"It used to be that the speaker cable was the most replaced cable for musicians and DJs. But with studios moving toward recording systems based on digital audio workstations (DAW), the power cable started becoming the main point of attention. If you wanted to change the cables in the signal path of a studio recording system, it was necessary to replace dozens of cables connecting each of the devices—with a power supply, you could change the sound of the entire system just by replacing one aspect."
Miyoshi says that changing the power cables for your computer and audio interface is the simplest way for producers to quickly perceive how power changes the sound. Hearing the differences between cables requires listening to the same track through various brands in a controlled listening environment. An awareness of your biases as a listener is an equally important factor.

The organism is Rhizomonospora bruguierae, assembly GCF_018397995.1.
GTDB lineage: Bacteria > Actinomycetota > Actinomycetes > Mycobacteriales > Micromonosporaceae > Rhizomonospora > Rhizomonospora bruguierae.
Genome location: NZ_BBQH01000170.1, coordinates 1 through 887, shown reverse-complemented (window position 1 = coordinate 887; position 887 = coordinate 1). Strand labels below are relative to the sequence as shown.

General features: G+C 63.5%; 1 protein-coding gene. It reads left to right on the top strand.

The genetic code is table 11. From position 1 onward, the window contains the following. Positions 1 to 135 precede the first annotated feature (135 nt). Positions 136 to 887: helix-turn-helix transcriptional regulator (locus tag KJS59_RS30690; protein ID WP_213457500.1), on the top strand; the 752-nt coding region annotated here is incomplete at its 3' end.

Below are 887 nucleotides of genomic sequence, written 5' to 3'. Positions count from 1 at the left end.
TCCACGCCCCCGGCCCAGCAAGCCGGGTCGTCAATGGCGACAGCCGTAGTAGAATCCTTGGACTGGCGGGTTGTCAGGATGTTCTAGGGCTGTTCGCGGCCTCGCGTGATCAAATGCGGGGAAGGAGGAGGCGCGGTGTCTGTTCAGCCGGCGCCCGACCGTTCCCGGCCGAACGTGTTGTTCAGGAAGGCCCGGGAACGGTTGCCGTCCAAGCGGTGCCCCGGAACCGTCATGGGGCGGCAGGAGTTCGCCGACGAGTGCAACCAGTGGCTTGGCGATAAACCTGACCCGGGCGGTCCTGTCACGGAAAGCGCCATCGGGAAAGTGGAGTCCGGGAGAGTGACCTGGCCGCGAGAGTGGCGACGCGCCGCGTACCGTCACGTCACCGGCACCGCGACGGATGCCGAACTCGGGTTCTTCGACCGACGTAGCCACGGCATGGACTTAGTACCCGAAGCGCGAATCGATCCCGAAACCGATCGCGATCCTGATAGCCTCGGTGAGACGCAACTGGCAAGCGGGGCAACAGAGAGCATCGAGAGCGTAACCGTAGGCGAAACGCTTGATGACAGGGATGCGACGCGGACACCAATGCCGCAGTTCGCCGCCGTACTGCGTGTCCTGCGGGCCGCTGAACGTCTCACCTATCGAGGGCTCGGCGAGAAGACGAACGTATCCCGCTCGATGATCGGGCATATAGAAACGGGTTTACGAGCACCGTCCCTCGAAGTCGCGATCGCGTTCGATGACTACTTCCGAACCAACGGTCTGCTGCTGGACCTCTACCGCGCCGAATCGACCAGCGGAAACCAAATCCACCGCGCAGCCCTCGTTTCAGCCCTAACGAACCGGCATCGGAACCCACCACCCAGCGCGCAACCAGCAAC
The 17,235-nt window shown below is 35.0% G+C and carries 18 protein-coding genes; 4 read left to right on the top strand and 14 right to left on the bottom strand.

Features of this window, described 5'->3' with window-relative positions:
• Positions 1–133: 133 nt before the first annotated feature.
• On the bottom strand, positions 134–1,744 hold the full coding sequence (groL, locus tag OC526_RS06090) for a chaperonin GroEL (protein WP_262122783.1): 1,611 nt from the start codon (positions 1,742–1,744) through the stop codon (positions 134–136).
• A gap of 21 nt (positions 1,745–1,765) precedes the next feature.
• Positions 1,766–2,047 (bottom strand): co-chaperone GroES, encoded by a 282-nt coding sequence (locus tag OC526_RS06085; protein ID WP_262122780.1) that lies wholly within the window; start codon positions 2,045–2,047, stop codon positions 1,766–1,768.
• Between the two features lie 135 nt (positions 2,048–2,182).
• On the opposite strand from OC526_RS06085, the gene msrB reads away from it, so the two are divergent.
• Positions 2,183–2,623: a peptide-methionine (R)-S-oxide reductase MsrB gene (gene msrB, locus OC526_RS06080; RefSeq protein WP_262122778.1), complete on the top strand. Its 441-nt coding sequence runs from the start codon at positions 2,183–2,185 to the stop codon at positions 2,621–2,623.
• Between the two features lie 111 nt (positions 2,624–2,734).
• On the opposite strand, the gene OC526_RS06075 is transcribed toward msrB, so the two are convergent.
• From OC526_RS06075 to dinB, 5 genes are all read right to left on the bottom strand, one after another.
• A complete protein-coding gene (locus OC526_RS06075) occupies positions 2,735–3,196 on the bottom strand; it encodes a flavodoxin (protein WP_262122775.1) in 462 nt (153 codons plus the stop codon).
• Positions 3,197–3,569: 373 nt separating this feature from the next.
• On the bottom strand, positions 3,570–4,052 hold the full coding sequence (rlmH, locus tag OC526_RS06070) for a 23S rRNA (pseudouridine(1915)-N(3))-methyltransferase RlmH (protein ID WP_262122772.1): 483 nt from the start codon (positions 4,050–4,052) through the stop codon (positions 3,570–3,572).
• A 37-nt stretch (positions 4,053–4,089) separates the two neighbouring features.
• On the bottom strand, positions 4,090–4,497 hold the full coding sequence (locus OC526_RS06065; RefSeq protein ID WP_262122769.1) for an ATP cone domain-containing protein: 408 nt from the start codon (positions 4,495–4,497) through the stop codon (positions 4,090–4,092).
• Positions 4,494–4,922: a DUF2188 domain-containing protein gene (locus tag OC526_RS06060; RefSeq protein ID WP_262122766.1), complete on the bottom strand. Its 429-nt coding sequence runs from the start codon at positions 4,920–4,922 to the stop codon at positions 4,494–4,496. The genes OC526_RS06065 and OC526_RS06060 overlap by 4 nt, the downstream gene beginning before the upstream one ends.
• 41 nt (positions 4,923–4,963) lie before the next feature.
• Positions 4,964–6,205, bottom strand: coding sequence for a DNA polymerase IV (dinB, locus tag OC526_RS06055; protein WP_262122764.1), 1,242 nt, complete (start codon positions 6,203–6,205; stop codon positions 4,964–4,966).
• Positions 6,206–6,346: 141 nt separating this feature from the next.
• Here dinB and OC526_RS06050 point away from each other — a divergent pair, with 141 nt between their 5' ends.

"If we listen to the first minute of a reference track, change the cable and re-listen to the same portion of the track and so on," Miyoshi says. "We have a tendency to naturally feel that something has changed just by virtue of the act of physically changing the cable. You shouldn't listen to too much of the track, perhaps just the intro, and judge how the feeling changes between cables. If you listen all the way through to the chorus, there could be large variations in the mood and volume of the track, making it difficult to judge neutrally."
Another important factor in testing different cables for yourself is a clearly defined stereo field. Using headphones or perfectly placed speakers is vital for discerning how cables affect the stereo image of your track. "Focus on consciously listening to the feeling of the left/right stereo image, as well as the centre image," Miyoshi says. "I often listen for elements that tend to sound stronger in the low-, mid- and high frequency ranges within the centre image, as well as the L/R image. If we were to consider that low, mid, and high frequencies within the L/R and centre images total 100%, then the ratio by which these six factors are distributed is the characteristic of that cable."
For example, if the high and mid frequency ranges of the centre and L/R images are 40% each, then the remaining 20% must be filled by the low frequency. In this case, we'd have a cable with pronounced high and mid frequencies and a transparent low-end.